Saucisse and desist: France cracks down on non-meat terminology

Lawmakers rule that veggie and vegan products may not be labelled with meat-related names

Landscape view of Paris on a sunny day

If you’re trying to buy a delicious cauliflower steak, veggie sausage or bean burger in France in future, then it might be an idea to look at the picture on the packaging, rather than the words. That’s because products that don’t come from an animal have been banned from describing themselves in terms that suggest they do.

The suggestion was put forward as an amendment to an agriculture bill by Jean-Baptiste Moreau, an MP who is also a farmer, and who clearly believes that appellations such as “mince”, “bacon” and “steak” are duping unwary meat-eaters into buying plant-based products. Somewhat crazily, French lawmakers agreed, and the bill was passed last month. Moreau, a member of President Emmanuel Macron’s ‘La République En Marche!’ party, tweeted: “It is important to combat false claims. Our products must be designated correctly: the terms of #cheese or #steak will be reserved for products of animal origin!”

So from now on makers of environmentally friendly veggie and vegan products will have to come up with alternative words for all manner of animal-derived foods, from veggie “ham” slices to “chicken” pies made of soya and tofu burgers. Last year, the European Court of Justice put the kibosh on plant-based alternatives to milk, butter and cheese being described as such, which is what inspired Moreau’s amendment. While the whole thing may sound silly, the penalties for non-compliance can run to a rather serious €300,000 (£260,000).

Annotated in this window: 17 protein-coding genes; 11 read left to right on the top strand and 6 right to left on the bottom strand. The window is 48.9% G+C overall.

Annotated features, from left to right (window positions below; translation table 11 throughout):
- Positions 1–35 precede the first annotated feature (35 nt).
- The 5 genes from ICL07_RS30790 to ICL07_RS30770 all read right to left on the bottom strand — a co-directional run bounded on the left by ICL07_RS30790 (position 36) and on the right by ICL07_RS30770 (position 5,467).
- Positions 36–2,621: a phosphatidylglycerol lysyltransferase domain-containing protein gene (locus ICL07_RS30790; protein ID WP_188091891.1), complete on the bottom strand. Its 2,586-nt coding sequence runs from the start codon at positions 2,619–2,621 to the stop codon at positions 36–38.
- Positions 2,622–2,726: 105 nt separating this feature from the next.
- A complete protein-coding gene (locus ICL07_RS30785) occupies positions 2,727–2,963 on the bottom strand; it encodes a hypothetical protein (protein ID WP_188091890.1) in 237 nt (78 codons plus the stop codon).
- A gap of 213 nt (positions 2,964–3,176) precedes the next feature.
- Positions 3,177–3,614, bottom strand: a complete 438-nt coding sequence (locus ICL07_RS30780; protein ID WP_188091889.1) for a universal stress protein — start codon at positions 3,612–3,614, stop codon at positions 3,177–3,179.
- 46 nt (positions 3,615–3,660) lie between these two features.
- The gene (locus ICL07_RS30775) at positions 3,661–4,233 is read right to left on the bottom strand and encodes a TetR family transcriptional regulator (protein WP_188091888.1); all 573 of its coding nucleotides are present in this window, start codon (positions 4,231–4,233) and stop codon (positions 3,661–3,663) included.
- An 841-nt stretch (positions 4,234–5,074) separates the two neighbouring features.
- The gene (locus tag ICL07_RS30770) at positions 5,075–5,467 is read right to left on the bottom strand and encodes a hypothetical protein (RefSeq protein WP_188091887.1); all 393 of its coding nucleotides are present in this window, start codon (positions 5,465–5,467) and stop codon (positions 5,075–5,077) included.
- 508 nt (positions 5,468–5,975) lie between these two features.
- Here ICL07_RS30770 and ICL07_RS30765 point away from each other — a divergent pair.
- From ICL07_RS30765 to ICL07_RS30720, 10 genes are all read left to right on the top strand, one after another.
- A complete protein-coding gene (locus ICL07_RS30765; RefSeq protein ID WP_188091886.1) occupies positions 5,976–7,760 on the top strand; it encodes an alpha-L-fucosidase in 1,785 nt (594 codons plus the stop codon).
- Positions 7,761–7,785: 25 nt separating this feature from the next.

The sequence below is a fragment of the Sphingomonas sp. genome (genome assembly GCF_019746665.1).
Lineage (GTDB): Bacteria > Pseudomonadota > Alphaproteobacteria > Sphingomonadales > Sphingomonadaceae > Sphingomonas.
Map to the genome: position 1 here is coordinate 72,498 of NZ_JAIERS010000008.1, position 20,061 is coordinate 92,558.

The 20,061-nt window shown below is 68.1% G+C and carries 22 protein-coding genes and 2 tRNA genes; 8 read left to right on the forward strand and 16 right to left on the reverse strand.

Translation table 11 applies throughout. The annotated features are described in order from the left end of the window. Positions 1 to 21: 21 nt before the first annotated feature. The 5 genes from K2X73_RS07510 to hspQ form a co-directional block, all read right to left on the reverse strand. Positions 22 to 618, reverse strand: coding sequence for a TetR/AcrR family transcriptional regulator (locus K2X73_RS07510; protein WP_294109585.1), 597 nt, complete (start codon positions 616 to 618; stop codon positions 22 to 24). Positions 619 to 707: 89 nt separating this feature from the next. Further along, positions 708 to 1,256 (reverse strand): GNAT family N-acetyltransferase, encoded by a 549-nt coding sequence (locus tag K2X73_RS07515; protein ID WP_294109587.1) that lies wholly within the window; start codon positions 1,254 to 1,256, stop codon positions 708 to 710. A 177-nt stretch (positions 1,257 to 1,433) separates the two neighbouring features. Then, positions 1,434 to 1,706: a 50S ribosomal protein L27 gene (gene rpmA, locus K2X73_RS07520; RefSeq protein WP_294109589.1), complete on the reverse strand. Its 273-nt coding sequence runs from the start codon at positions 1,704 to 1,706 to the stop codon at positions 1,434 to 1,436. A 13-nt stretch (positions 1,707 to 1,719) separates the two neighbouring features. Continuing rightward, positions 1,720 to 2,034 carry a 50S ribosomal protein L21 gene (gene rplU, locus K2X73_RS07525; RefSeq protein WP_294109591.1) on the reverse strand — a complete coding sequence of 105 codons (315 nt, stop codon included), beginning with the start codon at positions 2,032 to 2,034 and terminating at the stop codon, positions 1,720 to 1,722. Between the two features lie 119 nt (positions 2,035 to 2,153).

Responses to the move have ranged from the incredulous to the unconcerned, with one British consumer interviewed by The Independent saying: “This is ridiculous. No carnivore has ever bought veggie sausages or Quorn thinking they were buying meat.” Others have perceived it an attack on the increasingly popular meat free market by a livestock industry that is concerned about its bottom line and its future, as more people cotton on to the environmental and health benefits of cutting down on their meat consumption.

Wendy Higgins, of Humane Society International, said: “It’s a shame that instead of embracing vegan and vegetarian food, France has adopted a position of defensive paranoia. But ultimately it won’t stop the rise of compassionate eating, because the delicious, nutritious, Earth-friendly and ethical benefits will prevail regardless of what you call the products.”